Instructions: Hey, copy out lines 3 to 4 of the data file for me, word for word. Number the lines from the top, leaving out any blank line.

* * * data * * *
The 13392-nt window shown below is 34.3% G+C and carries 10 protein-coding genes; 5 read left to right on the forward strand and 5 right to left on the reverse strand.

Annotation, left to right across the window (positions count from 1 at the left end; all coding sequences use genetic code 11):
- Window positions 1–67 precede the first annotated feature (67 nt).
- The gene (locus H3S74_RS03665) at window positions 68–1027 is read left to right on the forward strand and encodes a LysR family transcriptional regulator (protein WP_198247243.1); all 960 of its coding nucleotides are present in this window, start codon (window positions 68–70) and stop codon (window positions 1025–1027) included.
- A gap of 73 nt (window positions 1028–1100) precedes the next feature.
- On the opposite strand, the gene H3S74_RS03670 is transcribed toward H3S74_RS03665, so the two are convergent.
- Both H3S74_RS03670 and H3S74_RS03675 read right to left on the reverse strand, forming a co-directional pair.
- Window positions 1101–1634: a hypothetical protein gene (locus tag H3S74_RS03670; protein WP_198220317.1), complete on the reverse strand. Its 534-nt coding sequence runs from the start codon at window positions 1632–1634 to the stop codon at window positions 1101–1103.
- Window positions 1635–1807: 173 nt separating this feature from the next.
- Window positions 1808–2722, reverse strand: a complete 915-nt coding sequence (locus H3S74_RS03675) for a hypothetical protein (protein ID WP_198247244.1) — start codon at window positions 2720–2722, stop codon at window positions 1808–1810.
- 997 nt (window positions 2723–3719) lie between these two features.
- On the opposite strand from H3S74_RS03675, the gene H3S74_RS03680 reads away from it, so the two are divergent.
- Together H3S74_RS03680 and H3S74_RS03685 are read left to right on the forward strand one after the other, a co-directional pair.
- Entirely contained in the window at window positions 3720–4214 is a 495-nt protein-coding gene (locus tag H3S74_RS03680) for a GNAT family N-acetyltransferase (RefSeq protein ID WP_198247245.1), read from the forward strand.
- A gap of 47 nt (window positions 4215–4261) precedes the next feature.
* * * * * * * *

- Window positions 1–67 precede the first annotated feature (67 nt).
- The gene (locus H3S74_RS03665) at window positions 68–1027 is read left to right on the forward strand and encodes a LysR family transcriptional regulator (protein WP_198247243.1); all 960 of its coding nucleotides are present in this window, start codon (window positions 68–70) and stop codon (window positions 1025–1027) included.